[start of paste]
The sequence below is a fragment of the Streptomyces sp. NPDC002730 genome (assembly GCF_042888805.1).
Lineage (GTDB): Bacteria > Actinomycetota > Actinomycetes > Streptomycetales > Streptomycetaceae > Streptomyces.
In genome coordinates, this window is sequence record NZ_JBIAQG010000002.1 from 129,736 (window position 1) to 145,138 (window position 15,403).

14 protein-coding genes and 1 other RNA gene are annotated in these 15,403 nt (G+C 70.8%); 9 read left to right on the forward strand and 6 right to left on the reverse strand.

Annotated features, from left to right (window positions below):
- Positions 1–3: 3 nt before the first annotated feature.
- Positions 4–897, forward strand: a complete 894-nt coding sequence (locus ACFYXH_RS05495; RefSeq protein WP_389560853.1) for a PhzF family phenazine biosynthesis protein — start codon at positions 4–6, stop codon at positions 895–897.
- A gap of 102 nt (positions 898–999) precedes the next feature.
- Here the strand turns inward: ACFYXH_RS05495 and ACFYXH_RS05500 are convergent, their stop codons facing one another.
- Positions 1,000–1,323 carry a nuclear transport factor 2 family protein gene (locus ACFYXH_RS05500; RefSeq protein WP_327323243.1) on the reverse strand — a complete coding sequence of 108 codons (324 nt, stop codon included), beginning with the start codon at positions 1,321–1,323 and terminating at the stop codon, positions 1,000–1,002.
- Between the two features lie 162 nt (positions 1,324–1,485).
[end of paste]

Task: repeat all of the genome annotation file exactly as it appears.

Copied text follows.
The sequence below is a fragment of the Streptomyces sp. NPDC002730 genome (assembly GCF_042888805.1).
Lineage (GTDB): Bacteria > Actinomycetota > Actinomycetes > Streptomycetales > Streptomycetaceae > Streptomyces.
In genome coordinates, this window is sequence record NZ_JBIAQG010000002.1 from 129,736 (window position 1) to 145,138 (window position 15,403).

14 protein-coding genes and 1 other RNA gene are annotated in these 15,403 nt (G+C 70.8%); 9 read left to right on the forward strand and 6 right to left on the reverse strand.

Annotated features, from left to right (window positions below):
- Positions 1–3: 3 nt before the first annotated feature.
- Positions 4–897, forward strand: a complete 894-nt coding sequence (locus ACFYXH_RS05495; RefSeq protein WP_389560853.1) for a PhzF family phenazine biosynthesis protein — start codon at positions 4–6, stop codon at positions 895–897.
- A gap of 102 nt (positions 898–999) precedes the next feature.
- Here the strand turns inward: ACFYXH_RS05495 and ACFYXH_RS05500 are convergent, their stop codons facing one another.
- Positions 1,000–1,323 carry a nuclear transport factor 2 family protein gene (locus ACFYXH_RS05500; RefSeq protein WP_327323243.1) on the reverse strand — a complete coding sequence of 108 codons (324 nt, stop codon included), beginning with the start codon at positions 1,321–1,323 and terminating at the stop codon, positions 1,000–1,002.
- Between the two features lie 162 nt (positions 1,324–1,485).